By 1981, Judas Priest had notched seven albums into their studded leather belts, carrying the torch for heavy metal in the late ‘70s while genre godfathers Black Sabbath hit a bump in the road after six landmark records. Responsible for the spikes and leather imagery and twin guitar attack, Priest finally made their mainstream breakthrough at the turn of the decade with the punchy and to the point British Steel. Following the massive success, they flew to Ibiza Studios in Ibiza, Spain to record their follow-up, Point of Entry, which was released on Feb. 26, 1981.
Time has not treated the album so well, as it often gets overshadowed by its surrounding counterparts, the aforementioned British Steel in 1980 and the heavy metal cornerstone, Screaming for Vengeance in 1982. The songs demonstrated simple structures and simpler riffing, relying heavily on vocal melodies and hooks to lead the way. For the first time in their already well-established career, Judas Priest had the finances to record outside of the U.K. and the result was a product of their relaxed and luxurious environment.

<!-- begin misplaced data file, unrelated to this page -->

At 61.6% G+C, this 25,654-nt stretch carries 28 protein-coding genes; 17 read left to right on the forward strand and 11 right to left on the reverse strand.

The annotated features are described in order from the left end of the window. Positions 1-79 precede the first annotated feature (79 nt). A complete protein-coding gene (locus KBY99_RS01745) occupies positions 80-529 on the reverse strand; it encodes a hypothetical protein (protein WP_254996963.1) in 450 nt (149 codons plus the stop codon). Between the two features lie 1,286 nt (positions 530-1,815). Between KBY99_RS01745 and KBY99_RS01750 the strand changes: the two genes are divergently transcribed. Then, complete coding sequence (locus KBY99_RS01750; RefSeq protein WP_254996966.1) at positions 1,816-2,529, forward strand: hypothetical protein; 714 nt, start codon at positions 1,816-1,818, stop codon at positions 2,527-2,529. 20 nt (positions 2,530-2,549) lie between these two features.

Sticking with the radio-friendly themes of British Steel songs like “Breaking the Law” and “Livin’ After Midnight,” the British quintet set out to repeat their success, cutting three singles, “Heading Out to the Highway” which closely mirrored the anthemic style of “Livin’ After Midnight,” “Don’t Go” and the fist-raising “Hot Rockin’.”
Judas Priest, "Heading Out to the Highway" Music Video